Local public health units have been an indispensable source for advice on how to stay safe during a pandemic. But one health unit in Canada has been able to blend that health advice with humour, making it the most-followed local public health Twitter account in North America.
More than 113,000 people follow Ottawa Public Health on Twitter. The witty and light-hearted nature of the tweets have allowed the public health unit’s reach to extend far beyond the nation’s capital.
In February, after the Super Bowl, Ottawa Public Health tweeted, “WHAT AN AMAZING #SuperBowlLV!! Congratulations to the (*Bruce, make sure to put the winning team’s name here).”
That tweet gained more than 9,000 likes, making it one of the account’s most popular tweets.
The man being behind the account isn’t anyone named Bruce, but rather Kevin Parent, who is the social media lead at Ottawa Public Health.
“The entire goal with everything we do is to speak with people and not to people,” Parent told CTV’s Your Morning on Wednesday. “We’re trying to be as human as we can, as relevant as we can. Not just have big, high-level corporate speak and just have conversations with our audience.”
That human touch can be seen even when Ottawa Public Health is dispensing serious public health advice. Parent and his team will sometimes prepare multi-tweet threads whenever “major shifts” occur.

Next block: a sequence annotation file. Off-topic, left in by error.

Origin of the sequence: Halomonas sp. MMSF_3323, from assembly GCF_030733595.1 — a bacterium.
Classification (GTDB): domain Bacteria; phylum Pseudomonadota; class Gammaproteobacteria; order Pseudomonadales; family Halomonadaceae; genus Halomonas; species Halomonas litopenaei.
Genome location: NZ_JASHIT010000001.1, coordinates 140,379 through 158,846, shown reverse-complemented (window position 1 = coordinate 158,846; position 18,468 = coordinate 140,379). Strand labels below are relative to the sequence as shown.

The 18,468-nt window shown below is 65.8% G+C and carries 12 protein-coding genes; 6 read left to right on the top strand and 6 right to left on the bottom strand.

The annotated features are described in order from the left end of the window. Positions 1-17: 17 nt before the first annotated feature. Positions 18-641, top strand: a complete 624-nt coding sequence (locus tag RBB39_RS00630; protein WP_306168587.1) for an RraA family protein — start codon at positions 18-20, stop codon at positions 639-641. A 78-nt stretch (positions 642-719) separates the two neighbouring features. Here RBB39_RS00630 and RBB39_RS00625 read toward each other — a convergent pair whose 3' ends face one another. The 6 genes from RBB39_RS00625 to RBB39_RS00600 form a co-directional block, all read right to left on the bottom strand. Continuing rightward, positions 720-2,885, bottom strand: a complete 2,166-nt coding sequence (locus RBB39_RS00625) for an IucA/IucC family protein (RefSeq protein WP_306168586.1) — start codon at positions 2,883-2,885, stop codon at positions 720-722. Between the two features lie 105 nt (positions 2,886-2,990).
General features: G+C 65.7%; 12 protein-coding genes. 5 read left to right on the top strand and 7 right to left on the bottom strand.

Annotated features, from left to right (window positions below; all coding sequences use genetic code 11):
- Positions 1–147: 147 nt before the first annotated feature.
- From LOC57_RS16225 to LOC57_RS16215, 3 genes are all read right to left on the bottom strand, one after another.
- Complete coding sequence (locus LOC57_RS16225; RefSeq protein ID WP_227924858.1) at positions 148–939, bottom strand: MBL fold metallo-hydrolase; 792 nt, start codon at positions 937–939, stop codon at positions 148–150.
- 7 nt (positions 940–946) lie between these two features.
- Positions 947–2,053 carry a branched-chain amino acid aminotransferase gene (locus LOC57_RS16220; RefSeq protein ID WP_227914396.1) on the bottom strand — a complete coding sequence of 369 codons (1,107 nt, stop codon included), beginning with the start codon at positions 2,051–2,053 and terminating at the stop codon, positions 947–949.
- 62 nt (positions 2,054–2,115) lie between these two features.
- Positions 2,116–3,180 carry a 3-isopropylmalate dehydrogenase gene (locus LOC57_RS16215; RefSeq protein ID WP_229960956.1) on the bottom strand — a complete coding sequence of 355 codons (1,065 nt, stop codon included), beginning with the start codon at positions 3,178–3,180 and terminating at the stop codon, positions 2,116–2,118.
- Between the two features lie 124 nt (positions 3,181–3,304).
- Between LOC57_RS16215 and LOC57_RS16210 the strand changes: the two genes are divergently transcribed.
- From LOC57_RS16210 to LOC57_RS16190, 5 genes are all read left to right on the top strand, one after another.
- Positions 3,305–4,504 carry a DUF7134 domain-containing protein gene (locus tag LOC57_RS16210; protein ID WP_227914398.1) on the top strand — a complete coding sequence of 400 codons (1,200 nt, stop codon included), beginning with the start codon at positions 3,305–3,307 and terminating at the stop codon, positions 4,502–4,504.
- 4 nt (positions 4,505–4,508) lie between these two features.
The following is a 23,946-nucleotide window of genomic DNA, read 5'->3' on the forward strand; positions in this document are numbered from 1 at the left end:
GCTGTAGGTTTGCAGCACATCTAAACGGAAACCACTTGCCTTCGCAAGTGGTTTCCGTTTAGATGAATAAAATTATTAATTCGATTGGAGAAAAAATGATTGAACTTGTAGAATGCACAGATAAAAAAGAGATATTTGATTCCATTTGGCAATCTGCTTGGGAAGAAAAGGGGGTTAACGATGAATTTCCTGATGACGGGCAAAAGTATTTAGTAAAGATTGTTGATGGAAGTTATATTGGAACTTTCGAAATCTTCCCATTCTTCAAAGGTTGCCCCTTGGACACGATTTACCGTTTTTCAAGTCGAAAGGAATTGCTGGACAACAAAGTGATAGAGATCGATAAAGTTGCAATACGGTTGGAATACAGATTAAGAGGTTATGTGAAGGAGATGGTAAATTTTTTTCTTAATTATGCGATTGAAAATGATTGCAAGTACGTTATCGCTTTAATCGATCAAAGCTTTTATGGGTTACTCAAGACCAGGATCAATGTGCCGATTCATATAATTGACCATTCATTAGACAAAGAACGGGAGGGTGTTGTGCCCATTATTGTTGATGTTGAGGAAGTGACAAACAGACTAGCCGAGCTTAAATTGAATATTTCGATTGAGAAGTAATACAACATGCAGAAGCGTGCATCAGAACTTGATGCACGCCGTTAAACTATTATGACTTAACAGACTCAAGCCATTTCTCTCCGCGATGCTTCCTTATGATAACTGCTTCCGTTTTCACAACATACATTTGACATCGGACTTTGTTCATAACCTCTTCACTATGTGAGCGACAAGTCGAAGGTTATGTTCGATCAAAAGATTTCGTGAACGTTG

“Threads were intended for major shifts. Things that couldn’t be explained in 1 tweet. We’d planned to use one every 6-7 weeks. But this is our third thread in a month. And we’re writing this one because we’ve hit a critical point,” the public health unit tweeted in October, as the number of cases was starting to creep back up.
In another widely-shared tweet, the health unit wrote, “Not sure who needs to hear this, but ‘perfect’ is cancelled until further notice… Just do the best you can, & if that varies from one day to the next, that’s ok.”
But Parent says it’s important to be mindful of the mood when it comes to making humorous tweets in order to avoid appearing insensitive.
“It’s part of the listening that we do. We pay attention to the mood and the feel and there will be times where there is something in the queue that is more light-hearted and we’ll just agree that you know what, the mood’s not right so let’s shelve it and move on.”